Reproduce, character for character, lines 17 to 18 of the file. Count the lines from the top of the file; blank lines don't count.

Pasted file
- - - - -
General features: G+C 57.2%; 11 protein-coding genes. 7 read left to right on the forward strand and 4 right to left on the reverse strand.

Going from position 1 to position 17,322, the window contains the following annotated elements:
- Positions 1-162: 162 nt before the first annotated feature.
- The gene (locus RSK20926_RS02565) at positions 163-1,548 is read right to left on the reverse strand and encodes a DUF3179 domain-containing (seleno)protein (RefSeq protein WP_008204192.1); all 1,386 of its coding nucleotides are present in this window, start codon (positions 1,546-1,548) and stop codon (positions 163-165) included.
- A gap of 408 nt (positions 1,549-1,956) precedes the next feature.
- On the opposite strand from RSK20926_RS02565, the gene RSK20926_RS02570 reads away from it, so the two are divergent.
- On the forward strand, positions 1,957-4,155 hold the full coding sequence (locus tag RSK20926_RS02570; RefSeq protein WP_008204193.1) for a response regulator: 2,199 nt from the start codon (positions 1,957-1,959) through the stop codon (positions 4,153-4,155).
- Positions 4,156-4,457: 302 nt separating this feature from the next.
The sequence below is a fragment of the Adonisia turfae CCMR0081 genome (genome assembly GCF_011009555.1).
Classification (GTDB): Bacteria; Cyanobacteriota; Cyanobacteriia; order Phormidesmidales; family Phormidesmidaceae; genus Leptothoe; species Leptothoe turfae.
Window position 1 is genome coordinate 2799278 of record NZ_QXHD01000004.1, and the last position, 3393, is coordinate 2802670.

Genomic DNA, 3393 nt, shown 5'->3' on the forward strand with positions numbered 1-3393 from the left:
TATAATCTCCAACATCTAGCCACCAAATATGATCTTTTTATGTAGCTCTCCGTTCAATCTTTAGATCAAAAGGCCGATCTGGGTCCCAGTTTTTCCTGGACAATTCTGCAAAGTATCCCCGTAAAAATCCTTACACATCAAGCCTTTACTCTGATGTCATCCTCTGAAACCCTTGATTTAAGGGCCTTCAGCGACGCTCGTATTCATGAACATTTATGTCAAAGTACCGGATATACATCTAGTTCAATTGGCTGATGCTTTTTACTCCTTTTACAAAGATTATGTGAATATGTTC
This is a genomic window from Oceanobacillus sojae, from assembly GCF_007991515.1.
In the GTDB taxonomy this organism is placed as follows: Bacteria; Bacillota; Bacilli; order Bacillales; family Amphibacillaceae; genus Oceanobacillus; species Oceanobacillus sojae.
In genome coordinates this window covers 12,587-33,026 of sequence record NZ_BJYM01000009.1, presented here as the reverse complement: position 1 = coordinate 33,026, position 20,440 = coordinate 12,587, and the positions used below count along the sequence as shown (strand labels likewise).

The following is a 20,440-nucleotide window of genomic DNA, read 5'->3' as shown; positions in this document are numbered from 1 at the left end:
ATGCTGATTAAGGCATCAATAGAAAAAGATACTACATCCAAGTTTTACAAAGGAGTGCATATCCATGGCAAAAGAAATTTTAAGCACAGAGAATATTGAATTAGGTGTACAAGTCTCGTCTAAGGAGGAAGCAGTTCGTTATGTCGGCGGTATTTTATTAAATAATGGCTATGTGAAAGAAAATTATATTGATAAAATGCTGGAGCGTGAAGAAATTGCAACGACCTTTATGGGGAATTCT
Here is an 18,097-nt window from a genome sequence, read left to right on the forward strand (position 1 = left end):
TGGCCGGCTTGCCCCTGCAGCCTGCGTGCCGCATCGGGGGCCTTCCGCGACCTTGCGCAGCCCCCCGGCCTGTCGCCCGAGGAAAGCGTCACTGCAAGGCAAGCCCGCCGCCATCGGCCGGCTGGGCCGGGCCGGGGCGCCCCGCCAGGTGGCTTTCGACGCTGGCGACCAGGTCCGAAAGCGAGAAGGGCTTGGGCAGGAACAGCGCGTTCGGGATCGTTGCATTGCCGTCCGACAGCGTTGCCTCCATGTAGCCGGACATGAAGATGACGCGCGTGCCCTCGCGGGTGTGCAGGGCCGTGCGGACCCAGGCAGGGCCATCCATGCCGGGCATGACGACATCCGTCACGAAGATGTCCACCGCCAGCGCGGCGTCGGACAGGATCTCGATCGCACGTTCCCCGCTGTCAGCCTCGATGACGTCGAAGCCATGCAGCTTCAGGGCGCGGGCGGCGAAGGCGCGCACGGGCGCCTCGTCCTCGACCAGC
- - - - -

The following is a 20,440-nucleotide window of genomic DNA, read 5'->3' as shown; positions in this document are numbered from 1 at the left end:
ATGCTGATTAAGGCATCAATAGAAAAAGATACTACATCCAAGTTTTACAAAGGAGTGCATATCCATGGCAAAAGAAATTTTAAGCACAGAGAATATTGAATTAGGTGTACAAGTCTCGTCTAAGGAGGAAGCAGTTCGTTATGTCGGCGGTATTTTATTAAATAATGGCTATGTGAAAGAAAATTATATTGATAAAATGCTGGAGCGTGAAGAAATTGCAACGACCTTTATGGGGAATTCT